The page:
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Unpacking the Sony Duo 11 (aka the SVD1123CXB) reveals what appears to be a tablet; no keyboard is immediately visible. Yet when you pick it up, it seems a little hefty for a tablet. What’s going on here? Well, the Duo 11 is not just a tablet. Lifting up the top edge tilts the display and reveals a sliding keyboard hidden beneath the panel.
Welcome to the world of Windows 8 sliders. The Duo 11 keeps its keyboard tucked underneath the tablet’s bottom chassis—it’s there when you need it, but you can hide it away when you don’t.
The Duo 11 weighs in at 2 pounds, 13 ounces, decidedly on the light side for an Ultrabook. The 11.6-inch screen offers a full 1920-by-1080-pixel IPS touchscreen panel that provides good image quality and color fidelity. Sony also built a full Wacom digitizer into the touchscreen, complete with a stylus supporting 256 levels of pressure sensitivity. Artists will appreciate the digitizer, but Sony didn’t think to include a slot to store the stylus in the body of the unit, so you’ll need to keep track of it as you travel.
The Duo 11 meets Intel’s Ultrabook spec: It’s light, it boots quickly from the 128GB solid-state drive, and it measures just 0.71 inch thick. The machine carries an Intel Core i5-3317U processor, and our review unit had 8GB of system RAM (the standard amount of included memory is 6GB). Since it’s an Ultrabook, its graphics hardware consists of the on-board Intel HD 4000 GPU built into the Ivy Bridge low-voltage processor.
Since the Duo 11’s Core i5 CPU is decidedly middle of the road, how does it fare on the performance front? PCWorld is still developing its WorldBench 8 benchmark suite, which is specifically designed to test performance of Windows 8-based PCs. However, since part of WorldBench 8 includes FutureMark’s PCMark 7, which we also use in WorldBench 7, I was able to glean a little performance information. Note that we also test boot times as well, but gaming performance tests are still in development.
The Duo 11 posted a score of 2500 on PCMark’s productivity test, a considerably lower mark than the 4028 we saw from Lenovo’s ThinkPad X1 Carbon. That system has a higher-end, Core i7-3667U CPU, so it’s not surprising that the Sony machine is slower, though the difference seems somewhat larger than might otherwise be the case. Overall performance appears to be a tad sluggish, especially for a system equipped with an SSD.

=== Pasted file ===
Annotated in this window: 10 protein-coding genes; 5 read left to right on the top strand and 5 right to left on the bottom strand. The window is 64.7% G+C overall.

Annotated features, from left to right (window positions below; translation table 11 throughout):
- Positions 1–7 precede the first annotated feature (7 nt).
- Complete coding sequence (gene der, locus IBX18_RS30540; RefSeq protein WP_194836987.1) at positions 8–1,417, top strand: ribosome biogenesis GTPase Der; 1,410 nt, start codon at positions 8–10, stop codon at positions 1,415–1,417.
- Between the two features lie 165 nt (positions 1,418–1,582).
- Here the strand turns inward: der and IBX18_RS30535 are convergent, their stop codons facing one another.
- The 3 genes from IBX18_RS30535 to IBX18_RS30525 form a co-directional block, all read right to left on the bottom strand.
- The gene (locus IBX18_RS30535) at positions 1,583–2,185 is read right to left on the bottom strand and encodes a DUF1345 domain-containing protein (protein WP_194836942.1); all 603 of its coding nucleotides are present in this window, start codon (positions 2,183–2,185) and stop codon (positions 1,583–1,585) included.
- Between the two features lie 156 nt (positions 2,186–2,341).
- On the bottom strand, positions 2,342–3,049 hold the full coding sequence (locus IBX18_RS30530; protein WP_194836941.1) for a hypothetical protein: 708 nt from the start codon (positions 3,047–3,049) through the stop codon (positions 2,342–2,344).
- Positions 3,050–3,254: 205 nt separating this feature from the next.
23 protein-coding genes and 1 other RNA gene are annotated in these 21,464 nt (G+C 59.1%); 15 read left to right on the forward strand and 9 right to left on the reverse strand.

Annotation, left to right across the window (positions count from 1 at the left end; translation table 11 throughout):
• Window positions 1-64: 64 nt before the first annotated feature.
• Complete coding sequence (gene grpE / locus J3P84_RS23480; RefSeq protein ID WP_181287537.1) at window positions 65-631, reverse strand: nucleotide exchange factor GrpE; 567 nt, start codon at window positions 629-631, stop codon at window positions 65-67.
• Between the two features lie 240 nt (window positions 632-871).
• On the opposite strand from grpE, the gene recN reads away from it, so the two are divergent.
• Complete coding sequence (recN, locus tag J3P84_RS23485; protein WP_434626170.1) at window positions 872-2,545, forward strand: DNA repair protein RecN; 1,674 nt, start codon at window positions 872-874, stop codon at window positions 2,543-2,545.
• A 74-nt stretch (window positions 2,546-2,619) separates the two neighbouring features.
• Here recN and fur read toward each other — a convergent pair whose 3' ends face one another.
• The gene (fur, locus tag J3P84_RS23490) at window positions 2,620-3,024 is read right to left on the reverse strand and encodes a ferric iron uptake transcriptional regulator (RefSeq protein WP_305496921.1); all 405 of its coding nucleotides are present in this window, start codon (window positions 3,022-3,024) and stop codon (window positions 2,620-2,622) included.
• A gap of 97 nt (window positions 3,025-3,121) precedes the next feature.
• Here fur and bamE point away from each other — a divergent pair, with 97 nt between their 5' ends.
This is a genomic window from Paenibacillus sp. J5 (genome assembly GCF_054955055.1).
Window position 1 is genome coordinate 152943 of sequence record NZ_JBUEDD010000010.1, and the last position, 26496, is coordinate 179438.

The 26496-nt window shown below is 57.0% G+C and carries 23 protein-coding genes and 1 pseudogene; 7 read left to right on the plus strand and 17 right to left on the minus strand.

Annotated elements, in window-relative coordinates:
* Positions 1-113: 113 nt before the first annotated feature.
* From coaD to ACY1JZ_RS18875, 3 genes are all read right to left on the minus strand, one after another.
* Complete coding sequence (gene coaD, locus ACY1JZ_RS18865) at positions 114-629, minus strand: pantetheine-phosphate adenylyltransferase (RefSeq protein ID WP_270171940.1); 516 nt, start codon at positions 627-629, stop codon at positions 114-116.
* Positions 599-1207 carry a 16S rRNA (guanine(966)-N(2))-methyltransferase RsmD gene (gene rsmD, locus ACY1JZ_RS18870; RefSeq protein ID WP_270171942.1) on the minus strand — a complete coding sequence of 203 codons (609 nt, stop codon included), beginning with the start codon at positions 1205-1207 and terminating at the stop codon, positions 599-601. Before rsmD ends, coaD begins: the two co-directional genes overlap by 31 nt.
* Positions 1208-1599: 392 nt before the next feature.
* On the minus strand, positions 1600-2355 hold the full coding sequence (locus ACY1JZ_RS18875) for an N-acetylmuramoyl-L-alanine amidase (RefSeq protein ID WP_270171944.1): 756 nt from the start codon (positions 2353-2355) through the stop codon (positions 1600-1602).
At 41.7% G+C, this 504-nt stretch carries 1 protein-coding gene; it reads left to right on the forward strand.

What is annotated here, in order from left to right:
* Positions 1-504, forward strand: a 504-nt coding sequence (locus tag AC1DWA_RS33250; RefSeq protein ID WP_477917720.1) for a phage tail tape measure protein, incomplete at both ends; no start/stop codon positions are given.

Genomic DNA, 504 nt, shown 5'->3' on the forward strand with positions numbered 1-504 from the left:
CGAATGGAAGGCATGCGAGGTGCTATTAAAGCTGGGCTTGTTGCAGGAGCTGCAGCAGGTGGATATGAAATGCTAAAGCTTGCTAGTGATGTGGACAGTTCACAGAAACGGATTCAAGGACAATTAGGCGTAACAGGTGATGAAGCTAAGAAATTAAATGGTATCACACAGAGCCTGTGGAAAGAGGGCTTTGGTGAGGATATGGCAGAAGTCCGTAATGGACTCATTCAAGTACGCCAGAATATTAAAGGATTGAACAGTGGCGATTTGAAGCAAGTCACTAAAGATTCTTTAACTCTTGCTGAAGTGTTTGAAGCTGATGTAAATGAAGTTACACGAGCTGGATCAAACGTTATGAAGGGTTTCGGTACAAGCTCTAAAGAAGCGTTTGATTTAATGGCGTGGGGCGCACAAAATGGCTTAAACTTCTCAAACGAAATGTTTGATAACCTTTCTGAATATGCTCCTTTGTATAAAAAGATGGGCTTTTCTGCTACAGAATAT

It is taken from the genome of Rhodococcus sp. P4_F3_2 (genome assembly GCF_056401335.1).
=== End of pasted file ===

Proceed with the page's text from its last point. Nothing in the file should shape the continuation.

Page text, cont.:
Sony rates the Duo 11’s battery life at a little under 5 hours. Sleep mode seems to work particularly well, consuming very little power relative to other Core i5 units I’ve used.
Features and usability
At first, I thought the sliding keyboard seemed like a fragile gimmick, but after repeated use, the hinge and sliding mechanism both feel solid. You can’t completely detach the tablet from its keyboard, as you can with other Windows 8 hybrid devices. This limits flexibility, but at least you don’t have to obsess over carefully aligning connectors, as we’ve seen with a few convertibles that offer fully detachable tablet panels.
What the keyboard offers in convenience, it takes away in reduced usability. The spacing between keys is quite cramped, and the keys themselves lack a sculpted shape. Despite having been a touch typist since high school, I found myself making frequent typing errors when using the keyboard. Sony does include a backlight for the keyboard, though.
The Duo 11 also has one of the weirdest pointing devices I’ve ever seen. At first blush it looks like a miniature trackpoint joystick pointer, but it doesn’t move. Instead, the round nub is itself a touch surface, so slight movements of your finger move the cursor. It works surprisingly well, but takes a little getting used to. It’s more an adjunct to the multitouch display rather than a primary pointing device.